Construction activity fell sharply again in November as new orders declined at an accelerated pace, according to the latest Ulster Bank Construction Purchasing Managers’ Index.
The index reveals that job shedding intensified during the month in line with reduced workloads, and firms lowered their input buying. Meanwhile, the rate of input price inflation quickened again, with the latest rise mainly reflecting higher fuel costs.
The index remained the same at 42.6 in November, signalling a further sharp monthly reduction in activity at Irish construction firms. Respondents attributed the latest fall in activity to lower new orders and weak confidence.
“The November reading of the Ulster Bank Construction PMI indicates that business conditions remain very tough for Irish construction firms,” said John Fahey, economist Republic of Ireland at Ulster Bank.
“The latest survey results show that while the pace of contraction in overall activity was unchanged from October levels, the reading of 42.6 indicates activity continues to fall sharply.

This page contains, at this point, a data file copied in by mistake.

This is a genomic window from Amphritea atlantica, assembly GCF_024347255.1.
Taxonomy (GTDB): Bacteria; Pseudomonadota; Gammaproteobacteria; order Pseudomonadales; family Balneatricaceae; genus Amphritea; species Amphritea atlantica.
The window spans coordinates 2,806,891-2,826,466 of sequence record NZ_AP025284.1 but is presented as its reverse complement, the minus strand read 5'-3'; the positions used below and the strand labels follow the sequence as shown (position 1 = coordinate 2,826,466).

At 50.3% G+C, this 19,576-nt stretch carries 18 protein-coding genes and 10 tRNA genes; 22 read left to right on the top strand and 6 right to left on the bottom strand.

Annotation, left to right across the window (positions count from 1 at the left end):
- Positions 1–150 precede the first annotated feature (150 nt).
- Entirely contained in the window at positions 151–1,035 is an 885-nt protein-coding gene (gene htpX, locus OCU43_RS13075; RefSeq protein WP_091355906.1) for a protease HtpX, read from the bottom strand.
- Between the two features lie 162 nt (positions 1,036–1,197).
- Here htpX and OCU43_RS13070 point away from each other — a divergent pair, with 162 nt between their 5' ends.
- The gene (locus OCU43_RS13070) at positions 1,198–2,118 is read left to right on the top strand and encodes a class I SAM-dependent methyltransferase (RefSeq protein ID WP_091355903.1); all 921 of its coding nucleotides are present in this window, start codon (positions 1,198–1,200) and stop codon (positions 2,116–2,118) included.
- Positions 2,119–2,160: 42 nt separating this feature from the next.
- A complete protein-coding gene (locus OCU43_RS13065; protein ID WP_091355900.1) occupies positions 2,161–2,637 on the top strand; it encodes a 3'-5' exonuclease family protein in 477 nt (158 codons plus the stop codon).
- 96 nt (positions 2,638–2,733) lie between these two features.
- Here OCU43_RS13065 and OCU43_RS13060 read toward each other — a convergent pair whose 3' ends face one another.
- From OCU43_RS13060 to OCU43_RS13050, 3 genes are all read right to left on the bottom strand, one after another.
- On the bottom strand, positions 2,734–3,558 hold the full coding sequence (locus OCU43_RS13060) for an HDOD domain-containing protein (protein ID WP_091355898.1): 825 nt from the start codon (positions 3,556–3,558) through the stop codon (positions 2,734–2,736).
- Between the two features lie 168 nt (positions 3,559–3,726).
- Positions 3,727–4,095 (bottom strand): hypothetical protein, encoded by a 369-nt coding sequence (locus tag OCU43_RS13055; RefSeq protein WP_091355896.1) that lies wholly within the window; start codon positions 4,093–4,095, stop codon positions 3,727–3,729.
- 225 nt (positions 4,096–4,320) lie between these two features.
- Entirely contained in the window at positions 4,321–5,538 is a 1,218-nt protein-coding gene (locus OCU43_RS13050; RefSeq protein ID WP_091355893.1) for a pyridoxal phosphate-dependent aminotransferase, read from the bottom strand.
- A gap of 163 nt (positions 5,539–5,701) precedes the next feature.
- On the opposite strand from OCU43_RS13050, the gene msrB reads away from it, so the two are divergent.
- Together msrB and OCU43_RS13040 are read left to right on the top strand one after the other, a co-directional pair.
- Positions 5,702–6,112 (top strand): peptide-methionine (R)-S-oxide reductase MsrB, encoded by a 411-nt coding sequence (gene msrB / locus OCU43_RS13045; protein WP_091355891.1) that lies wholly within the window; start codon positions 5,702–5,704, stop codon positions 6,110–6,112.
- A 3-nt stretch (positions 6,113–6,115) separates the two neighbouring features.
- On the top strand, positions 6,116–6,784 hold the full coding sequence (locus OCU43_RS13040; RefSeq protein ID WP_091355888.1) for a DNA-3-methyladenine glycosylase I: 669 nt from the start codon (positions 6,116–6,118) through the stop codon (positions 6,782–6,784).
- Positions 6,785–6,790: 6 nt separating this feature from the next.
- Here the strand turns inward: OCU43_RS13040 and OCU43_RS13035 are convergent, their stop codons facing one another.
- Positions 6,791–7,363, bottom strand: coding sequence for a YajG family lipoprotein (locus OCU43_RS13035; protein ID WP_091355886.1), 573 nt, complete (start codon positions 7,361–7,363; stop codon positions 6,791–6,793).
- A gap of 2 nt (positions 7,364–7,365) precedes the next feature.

“From a sectoral perspective, the weakness recorded in November was broad-based, with all three of the principal sub sectors experiencing declining activity levels. The sharpest contraction was recorded in civil engineering, which retained its tag as the weakest of the three sectors, although both the housing and commercial activity indices continue to be some way below the expansion threshold of 50. Not surprisingly, given the ongoing contraction in activity, the sector remains in job shedding mode, and in fact the pace of contraction in employment levels was at its sharpest since May 2011.”
In terms of the outlook, Fahey said a key headwind for the construction sector is the lack of new business opportunities. “The new orders index, an important lead indicator, fell at a faster pace compared to a month earlier and in the process registered its eleventh consecutive month of contraction. The provision in Budget 2013 for the establishment of real estate investment trusts (REITs) may provide some support for the property sector over time. Overall though, the near term prospects for the construction industry remain weak and the sector will continue to face a challenging outlook in the coming months.”